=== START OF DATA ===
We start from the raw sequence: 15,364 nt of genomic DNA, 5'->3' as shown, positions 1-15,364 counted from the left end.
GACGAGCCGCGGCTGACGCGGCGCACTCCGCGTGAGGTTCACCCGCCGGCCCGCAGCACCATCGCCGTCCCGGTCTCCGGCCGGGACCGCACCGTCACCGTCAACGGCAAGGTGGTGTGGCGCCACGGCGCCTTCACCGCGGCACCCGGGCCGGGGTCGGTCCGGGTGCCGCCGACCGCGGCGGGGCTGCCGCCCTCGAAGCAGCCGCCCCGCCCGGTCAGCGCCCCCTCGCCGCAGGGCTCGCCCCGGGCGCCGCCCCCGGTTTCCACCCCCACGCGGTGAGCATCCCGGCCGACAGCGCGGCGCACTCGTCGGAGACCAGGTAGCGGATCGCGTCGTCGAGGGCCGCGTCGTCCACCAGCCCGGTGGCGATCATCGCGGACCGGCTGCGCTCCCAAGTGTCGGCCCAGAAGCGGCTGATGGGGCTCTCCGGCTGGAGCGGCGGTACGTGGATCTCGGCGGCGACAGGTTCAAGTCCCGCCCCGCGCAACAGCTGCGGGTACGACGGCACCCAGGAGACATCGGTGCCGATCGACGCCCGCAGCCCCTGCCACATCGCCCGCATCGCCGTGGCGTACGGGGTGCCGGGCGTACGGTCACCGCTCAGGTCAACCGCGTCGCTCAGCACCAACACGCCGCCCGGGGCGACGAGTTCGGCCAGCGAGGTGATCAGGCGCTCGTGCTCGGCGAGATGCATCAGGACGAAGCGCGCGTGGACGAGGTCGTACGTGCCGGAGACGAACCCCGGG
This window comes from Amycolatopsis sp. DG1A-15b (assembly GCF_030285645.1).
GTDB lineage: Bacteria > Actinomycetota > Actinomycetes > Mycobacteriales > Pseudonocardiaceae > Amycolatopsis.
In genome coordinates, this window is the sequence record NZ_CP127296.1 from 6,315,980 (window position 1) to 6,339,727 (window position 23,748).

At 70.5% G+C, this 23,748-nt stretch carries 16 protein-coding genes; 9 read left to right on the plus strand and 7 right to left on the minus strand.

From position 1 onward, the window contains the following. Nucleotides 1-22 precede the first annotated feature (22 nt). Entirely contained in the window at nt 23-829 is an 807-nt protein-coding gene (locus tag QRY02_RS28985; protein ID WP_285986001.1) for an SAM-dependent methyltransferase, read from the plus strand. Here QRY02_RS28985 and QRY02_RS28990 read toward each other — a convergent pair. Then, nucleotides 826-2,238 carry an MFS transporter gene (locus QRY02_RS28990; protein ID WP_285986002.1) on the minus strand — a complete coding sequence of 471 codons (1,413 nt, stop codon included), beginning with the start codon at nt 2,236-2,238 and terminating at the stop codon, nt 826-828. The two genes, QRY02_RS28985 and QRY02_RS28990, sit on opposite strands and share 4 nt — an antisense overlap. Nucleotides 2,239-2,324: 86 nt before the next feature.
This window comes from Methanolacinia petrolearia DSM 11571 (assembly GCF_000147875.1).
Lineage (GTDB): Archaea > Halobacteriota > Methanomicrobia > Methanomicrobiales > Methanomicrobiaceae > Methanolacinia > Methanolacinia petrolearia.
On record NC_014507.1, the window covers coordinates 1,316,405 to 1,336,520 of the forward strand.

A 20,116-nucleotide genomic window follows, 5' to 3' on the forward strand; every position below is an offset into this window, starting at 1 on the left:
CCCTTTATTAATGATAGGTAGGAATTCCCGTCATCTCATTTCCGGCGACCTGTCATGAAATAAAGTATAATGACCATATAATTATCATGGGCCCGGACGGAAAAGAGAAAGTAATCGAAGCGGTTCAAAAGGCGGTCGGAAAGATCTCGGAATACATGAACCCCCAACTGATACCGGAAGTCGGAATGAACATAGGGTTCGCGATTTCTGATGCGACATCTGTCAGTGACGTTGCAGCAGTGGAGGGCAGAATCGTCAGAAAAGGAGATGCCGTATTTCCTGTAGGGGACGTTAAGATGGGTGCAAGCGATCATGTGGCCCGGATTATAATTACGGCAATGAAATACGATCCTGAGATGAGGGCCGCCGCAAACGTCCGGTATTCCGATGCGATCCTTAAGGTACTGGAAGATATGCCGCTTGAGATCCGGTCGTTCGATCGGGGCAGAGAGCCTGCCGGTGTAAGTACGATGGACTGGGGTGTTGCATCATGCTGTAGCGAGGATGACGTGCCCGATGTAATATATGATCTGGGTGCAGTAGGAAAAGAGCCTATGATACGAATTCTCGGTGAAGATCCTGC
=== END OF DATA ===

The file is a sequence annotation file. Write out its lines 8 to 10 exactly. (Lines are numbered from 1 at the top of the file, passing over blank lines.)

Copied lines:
This window comes from Methanolacinia petrolearia DSM 11571 (assembly GCF_000147875.1).
Lineage (GTDB): Archaea > Halobacteriota > Methanomicrobia > Methanomicrobiales > Methanomicrobiaceae > Methanolacinia > Methanolacinia petrolearia.
On record NC_014507.1, the window covers coordinates 1,316,405 to 1,336,520 of the forward strand.